Germany: No Debt Restructuring for Struggling Greece

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Greece, being the problem child that it is, is getting a check up from Dad this week to make sure things are going well enough for the country to get its allowance.

Dad in this case is European Central Bank Executive Board member Joerg Asmussen, who is just dropping by to ensure reforms are being made so the country can draw its next round of bailout funds, Reuters reports. The International Monetary Fund, European Union, and ECB are acting as the financiers of struggling Greece, providing funds so that the government there can stay operational and avoid defaulting on its debt.

However, the lenders have grown increasingly impatient with Greece, where a questionable political culture has slowed many attempts at reform.

The IMF has publicly willed Greece to move faster in reforming its overburdened public sector and increase privatization and cost-cutting efforts, according to the BBC. While protests and parliamentary feuds have made privatizing a difficult road to go down, the country has at least found itself with a recent primary budget surplus — though a surplus not factoring in payments on debt and other entitlements.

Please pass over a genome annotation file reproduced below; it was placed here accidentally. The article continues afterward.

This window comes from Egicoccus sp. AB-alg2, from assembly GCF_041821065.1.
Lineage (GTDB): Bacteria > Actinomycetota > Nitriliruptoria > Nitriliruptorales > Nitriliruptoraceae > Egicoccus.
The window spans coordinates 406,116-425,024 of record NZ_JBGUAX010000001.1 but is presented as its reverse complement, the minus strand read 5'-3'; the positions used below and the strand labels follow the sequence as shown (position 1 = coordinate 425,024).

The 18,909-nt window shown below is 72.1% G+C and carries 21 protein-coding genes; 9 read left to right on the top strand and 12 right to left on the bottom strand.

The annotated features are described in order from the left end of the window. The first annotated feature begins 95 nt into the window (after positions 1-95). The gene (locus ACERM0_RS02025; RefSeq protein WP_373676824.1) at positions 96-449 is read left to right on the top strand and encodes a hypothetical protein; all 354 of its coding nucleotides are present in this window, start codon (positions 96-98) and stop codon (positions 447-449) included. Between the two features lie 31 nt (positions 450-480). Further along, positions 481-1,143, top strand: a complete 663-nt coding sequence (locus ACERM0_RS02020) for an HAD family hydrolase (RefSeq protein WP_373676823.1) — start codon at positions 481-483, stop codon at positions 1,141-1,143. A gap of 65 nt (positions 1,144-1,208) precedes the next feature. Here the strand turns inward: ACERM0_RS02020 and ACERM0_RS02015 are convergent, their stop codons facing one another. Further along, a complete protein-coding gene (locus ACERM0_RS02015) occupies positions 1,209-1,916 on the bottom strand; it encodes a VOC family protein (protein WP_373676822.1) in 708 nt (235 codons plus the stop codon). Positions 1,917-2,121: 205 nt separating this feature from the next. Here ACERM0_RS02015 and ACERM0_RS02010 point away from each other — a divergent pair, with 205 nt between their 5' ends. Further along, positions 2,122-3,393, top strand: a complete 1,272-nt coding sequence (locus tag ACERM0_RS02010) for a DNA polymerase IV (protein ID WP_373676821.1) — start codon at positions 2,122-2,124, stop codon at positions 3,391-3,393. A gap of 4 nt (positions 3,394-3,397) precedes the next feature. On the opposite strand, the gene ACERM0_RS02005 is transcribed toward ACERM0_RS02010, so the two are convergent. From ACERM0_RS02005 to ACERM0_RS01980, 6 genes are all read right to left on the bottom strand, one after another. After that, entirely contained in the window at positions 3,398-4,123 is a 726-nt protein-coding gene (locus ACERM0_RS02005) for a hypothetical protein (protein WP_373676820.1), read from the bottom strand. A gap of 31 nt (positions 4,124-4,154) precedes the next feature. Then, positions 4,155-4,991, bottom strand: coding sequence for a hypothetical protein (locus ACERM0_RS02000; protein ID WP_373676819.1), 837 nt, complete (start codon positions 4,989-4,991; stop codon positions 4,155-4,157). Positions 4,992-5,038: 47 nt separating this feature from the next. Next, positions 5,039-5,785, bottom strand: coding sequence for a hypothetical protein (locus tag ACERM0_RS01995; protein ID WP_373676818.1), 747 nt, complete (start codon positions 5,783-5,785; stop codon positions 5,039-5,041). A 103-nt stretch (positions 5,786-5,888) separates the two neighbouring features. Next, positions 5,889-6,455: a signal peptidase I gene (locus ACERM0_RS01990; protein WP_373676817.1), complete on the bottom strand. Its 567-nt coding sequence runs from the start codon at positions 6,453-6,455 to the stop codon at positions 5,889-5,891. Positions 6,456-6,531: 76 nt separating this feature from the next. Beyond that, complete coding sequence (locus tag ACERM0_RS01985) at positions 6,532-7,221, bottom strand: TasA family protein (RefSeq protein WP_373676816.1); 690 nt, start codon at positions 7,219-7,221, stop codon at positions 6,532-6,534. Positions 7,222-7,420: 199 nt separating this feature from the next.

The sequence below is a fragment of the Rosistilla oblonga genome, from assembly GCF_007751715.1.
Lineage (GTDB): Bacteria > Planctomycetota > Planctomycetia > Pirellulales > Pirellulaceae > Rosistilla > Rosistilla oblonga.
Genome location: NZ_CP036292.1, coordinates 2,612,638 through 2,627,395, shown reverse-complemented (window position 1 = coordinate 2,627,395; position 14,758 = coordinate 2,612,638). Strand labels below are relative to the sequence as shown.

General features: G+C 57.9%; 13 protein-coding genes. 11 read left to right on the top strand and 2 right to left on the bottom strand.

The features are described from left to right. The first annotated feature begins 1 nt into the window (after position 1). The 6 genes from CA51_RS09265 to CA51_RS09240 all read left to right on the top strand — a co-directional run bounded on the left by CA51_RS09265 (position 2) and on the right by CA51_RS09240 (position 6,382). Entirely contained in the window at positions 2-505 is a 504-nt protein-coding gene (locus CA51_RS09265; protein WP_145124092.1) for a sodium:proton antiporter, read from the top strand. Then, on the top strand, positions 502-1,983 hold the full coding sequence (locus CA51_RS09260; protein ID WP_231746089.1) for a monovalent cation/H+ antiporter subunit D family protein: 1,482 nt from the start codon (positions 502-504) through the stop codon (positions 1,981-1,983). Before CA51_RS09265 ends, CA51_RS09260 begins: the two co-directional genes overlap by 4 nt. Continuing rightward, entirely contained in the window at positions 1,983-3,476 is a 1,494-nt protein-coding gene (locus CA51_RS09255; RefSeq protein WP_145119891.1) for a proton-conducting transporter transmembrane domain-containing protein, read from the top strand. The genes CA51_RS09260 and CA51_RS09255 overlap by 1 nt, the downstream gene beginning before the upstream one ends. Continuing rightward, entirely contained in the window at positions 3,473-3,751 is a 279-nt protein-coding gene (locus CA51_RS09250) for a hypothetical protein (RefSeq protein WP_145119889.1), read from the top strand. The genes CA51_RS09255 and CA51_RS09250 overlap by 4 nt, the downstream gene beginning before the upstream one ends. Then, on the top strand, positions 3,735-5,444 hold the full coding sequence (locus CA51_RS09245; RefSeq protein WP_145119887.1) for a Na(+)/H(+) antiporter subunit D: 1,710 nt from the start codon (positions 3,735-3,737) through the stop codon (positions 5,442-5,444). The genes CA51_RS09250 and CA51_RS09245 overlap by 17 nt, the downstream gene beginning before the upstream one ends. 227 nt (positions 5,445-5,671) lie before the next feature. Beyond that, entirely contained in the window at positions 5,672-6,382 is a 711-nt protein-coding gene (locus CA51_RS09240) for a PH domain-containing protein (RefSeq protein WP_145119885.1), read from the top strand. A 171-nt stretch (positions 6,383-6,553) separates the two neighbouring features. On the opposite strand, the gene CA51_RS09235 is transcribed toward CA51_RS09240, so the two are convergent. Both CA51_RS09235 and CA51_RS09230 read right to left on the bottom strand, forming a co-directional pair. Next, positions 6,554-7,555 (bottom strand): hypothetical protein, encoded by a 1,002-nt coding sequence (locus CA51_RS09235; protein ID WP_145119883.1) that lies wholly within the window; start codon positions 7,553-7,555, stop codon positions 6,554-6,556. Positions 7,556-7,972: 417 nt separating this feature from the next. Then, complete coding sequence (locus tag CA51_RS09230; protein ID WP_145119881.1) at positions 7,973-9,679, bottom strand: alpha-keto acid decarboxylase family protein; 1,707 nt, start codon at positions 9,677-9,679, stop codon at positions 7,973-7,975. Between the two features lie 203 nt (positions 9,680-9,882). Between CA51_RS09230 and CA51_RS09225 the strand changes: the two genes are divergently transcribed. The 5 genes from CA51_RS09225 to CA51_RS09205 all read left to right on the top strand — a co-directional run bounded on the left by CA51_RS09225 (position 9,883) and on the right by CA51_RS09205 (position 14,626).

Still, the extra cash comes at a time when Greece’s economy isn’t really structurally changing at all: Tax collection continues to be punitive and weak, debt remains high, and unemployment remains an omnipresent disease crippling the country’s chances of moving forward.

This is the climate Asmussen is arriving in for his most recent checkup. In an emailed statement to Reuters on Tuesday, the ECB said of his visit, “In the run-up to the next troika review mission, ECB Executive Board member Joerg Asmussen will visit Athens for bilateral meetings with Greek policy makers and representatives of society and the business community to discuss the Greek adjustment program and wider euro area developments.”

Questions remain, though, about Greece’s ability to cope with its debt even as further funding arrives from lenders. Speculations that Greece would need some sort of writedown or renegotiation of its debt have since cropped up, and Germany has been none too pleased with this kind of talk. In an interview with Bloomberg, Volker Kauder, the parliamentary caucus leader of German Chancellor Angela Merkel’s Christian Democratic government, said the international community can forget about that notion.

“I don’t foresee a debt writedown for Greece whatsoever,” he told the publication. “Even a discussion about this paralyzes the reform efforts in these countries.”

With reforms coming at a slow pace and European lenders stepping up the pressure for more, Kauder’s hesitance toward this kind of talk makes sense, as the right incentive structure is likely to be beneficial in attempting to transform Greece from being a drag on euro zone growth into an asset.

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